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Movin’ On Up?!

There are two weeks every January where the city of Detroit and the industry synonymous with its name come together to woo the press and public alike — the North American International Auto Show.

Running this year from Jan. 15-23 at Cobo Center, Red Thread decided to take two new tacks: we chose a singular event to seek people’s opinion, crashing the venerated Akiva Hebrew Day School Chinese Auction, and (for good measure) we threw in an extra-credit question, too. Here’s what we asked and what we heard …

Question No. 1: Do you think the federal bailout of General Motors was in the country’s best interest?
Question No. 2: Do you think the domestic Big Three (GM, Ford and Chrysler) are finally in a position to recapture lost market share?
Question No. 3: Is the North American International Auto Show still a critical asset to the region?
Question No. 4: Do you drive a domestic nameplate automobile?

Dr. David Berris, 67, West Bloomfield; dentist
1. Yes
2. They have a chance and are in a better position now than [a few] years ago.
3. Yes; it creates interest and employs people. Anything that showcases the industry is important.
4. Yes, I drive two [domestic].

Becky Eizen, 45, Southfi eld; principal, promotional items company
1. Yes.
2. They’re moving in that direction, but I don’t think they’re there yet.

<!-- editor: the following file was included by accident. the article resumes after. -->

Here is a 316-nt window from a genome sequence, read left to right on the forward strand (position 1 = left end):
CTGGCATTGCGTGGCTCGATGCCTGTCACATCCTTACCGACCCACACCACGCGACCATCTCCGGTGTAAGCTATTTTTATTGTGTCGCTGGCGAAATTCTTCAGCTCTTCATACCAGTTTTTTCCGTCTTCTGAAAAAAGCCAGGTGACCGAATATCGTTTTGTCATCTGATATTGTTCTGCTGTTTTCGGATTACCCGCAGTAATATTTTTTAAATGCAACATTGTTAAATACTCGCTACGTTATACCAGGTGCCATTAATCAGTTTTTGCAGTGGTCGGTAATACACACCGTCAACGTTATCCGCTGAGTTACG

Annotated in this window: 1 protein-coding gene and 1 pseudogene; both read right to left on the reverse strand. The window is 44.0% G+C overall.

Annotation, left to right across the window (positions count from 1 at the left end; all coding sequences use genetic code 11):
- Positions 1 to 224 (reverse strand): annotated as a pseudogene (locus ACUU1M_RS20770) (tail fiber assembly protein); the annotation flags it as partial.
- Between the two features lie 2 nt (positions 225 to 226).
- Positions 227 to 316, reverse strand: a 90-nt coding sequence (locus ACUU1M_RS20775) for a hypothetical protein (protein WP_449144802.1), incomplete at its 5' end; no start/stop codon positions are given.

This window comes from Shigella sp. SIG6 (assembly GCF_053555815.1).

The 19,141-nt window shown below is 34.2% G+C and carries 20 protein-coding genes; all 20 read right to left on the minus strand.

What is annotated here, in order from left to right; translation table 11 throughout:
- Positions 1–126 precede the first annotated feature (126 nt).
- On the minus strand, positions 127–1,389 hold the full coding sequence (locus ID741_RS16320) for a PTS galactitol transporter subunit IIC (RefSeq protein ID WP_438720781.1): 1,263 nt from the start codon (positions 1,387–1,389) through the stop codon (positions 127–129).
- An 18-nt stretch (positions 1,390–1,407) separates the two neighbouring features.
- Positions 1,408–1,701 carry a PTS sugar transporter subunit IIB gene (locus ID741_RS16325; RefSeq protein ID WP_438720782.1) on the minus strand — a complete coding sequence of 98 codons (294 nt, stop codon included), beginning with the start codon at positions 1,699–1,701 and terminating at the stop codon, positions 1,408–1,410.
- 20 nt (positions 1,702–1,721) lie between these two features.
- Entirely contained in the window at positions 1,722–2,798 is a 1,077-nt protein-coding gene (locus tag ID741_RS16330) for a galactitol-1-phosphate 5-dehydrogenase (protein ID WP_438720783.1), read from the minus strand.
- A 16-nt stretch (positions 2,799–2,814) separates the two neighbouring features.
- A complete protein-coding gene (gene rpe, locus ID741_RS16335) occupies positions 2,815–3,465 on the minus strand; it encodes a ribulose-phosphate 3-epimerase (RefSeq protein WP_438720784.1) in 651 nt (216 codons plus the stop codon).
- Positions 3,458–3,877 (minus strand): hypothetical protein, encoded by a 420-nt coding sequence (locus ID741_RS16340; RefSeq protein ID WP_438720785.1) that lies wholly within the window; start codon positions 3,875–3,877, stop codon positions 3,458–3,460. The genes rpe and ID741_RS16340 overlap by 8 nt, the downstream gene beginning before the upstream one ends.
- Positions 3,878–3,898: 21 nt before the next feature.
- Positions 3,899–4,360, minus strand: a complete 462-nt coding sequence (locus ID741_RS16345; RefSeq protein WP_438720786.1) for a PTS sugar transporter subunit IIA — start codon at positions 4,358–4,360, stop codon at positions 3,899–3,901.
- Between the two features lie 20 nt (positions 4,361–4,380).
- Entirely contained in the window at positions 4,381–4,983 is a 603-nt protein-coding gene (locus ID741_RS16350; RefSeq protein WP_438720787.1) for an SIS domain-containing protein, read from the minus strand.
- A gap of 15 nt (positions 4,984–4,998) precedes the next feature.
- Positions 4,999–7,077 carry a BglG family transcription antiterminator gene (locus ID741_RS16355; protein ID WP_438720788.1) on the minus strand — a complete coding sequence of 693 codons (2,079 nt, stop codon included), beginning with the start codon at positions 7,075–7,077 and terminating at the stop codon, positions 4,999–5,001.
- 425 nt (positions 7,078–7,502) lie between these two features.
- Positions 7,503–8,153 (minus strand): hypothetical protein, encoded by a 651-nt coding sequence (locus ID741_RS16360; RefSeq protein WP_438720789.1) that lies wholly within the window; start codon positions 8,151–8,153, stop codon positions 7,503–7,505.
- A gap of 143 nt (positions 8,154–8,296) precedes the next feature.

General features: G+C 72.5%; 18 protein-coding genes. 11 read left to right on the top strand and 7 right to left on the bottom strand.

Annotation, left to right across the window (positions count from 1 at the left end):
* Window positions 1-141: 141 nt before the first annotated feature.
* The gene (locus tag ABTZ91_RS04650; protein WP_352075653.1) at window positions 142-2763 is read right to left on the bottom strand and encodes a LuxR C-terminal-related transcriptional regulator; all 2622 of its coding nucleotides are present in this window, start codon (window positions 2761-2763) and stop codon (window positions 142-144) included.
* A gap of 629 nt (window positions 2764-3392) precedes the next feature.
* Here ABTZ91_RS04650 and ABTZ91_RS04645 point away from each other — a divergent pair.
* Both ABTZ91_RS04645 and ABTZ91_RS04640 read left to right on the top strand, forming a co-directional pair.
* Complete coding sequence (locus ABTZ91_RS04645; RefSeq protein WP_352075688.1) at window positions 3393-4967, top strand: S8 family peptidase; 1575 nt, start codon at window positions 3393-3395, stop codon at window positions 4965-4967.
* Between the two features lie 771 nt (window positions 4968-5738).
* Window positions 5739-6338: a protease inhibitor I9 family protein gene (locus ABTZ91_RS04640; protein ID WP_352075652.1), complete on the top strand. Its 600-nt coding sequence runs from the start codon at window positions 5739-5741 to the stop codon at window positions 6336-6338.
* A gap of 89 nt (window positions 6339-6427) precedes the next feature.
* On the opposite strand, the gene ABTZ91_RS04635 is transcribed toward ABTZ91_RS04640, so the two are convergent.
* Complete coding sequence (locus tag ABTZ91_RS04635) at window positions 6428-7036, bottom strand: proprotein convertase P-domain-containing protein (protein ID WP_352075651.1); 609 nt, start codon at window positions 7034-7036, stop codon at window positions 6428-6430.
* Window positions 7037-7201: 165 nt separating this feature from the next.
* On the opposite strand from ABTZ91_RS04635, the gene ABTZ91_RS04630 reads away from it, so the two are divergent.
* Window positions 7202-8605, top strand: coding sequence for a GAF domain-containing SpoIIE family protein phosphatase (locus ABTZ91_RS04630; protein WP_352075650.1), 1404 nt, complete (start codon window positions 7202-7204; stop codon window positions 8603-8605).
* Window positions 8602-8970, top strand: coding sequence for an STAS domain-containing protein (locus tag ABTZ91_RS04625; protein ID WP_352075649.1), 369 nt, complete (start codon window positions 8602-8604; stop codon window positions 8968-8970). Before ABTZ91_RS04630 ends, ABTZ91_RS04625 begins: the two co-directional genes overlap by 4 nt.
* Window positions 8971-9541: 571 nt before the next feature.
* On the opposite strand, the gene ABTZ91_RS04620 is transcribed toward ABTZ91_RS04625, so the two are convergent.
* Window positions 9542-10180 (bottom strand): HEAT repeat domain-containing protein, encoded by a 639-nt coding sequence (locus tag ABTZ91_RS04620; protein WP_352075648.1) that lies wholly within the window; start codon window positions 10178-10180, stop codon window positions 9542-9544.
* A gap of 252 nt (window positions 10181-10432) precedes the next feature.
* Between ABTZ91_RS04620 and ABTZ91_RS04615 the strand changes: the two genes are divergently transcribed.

3. No.
4. Yes [domestic]; my husband wouldn’t let me drive anything but!

Ari Fischman, 31, Southfield; insurance and financial products broker
1. Yes; the government will get most of their money back and they [the government] needed to stop the bleeding.
2. Absolutely — especially with the downfall of Toyota.
3. Absolutely — the auto industry, without question, is still our biggest regional strength to the economy.
4. Yes [domestic].

Ezra Drissman, 29, Oak Park; account executive
1. No
2. No
3. Yes
4. No [foreign]

Sheryl Zuroff , 41, Southfield; Housewife
1. Yes
2. Yes, as Toyota seems to be slipping.
3. No; the money could be used in better places.
4. Yes [domestic], we have two.

Zoya Rice, 27, Oak Park; teacher
1. No
2. I have no idea.
3. Yes; it’s a big thing, and people come from all over the world to see the show.
4. If it’s built here, isn’t that American enough?

Stuart Lebenbaum, 48, Southfield; attorney
1. Yes, but it shouldn’t be viewed as an isolated incident.
2. I don’t know, but I do think they’re in a position to be profi table.
3. Absolutely — it’s an international show.
4. Yes [domestic].



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